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SPAA Grad Becomes First African American Leader of Girl Scouts Heart of NJ

When the CEO of the Girl Scouts of Central and Southern New Jersey announced her retirement in 2013, she urged her mentee Natasha Hemmings to apply for the position.

Hemmings was the highest-ranking chief marketing and communications executive for the Girl Scouts in New Jersey. She had a national reputation and a résumé that boasted more than 14 years of experience with the Girl Scouts. She seemed like a shoo-in.

Unfortunately for Hemmings, something was missing.

She was eliminated in the last round of the selection process, and told that the only thing separating her from the top two candidates was her lack of an advanced degree.

“That’s why I decided to go back to school, because I didn’t want that opportunity to be presented to me ever again, and for that to be the reason,” the Piscataway, New Jersey, resident said.

After three years, Hemmings graduated with a master of public administration degree from the School of Public Affairs and Administration (SPAA) at Rutgers University–Newark. She said she took every assignment seriously and maintained a 4.0 GPA throughout the program.

When she enrolled in graduate school, she was nervous about being among younger students, but quickly embraced her life and work experiences as academic strengths. Her employment with the Girl Scouts prompted her to select the degree concentration of nonprofit, public, and organizational management.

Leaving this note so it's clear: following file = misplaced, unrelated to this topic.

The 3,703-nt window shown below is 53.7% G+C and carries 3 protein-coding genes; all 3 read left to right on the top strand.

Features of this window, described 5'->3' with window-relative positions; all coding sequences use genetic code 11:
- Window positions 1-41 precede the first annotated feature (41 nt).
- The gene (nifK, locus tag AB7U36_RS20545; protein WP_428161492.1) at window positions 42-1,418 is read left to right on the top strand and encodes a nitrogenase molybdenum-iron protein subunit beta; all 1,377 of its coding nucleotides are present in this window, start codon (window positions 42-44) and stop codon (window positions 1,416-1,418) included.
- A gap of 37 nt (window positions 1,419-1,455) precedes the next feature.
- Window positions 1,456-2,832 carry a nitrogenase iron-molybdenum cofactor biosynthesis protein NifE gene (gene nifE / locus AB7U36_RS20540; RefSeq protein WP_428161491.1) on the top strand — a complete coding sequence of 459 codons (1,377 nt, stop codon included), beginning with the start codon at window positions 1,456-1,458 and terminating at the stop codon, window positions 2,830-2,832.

For her final research project, Southerland studied the nature of volunteerism in public organizations and concluded that volunteer satisfaction is crucial for organizations like the Girl Scouts that rely heavily on volunteers. She asserted that when volunteers report high levels of satisfaction, they not only continue to serve as volunteers, but encourage others to volunteer as well.

Hemmings used her findings to highlight the need for organizations to optimize the volunteer experience through methods like duty rotation to prevent volunteers from being overworked.

Her time spent in the master's program not only informs her current work with the Girl Scouts, but has established a stronger foundation for her larger goals.

“Ultimately, I would like to open my own nonprofit in Barbados – where my family is from – when I retire,” she said. Southerland’s dream is to be the executive director of a Bajan nonprofit that supports the arts, with the goal of stabilizing the arts industry so that it can thrive with the tourism industry. 

In April 2018, Hemmings made history as the first African American appointed as CEO of one of the largest Girl Scout councils in New Jersey. Girl Scouts Heart of New Jersey (GSHNJ) serves more than 17,000 girls, ages 5-17, and 10,000 adult members in the counties of Hudson, Essex, Union, Somerset, Hunterdon, as well as sections of Warren and Middlesex.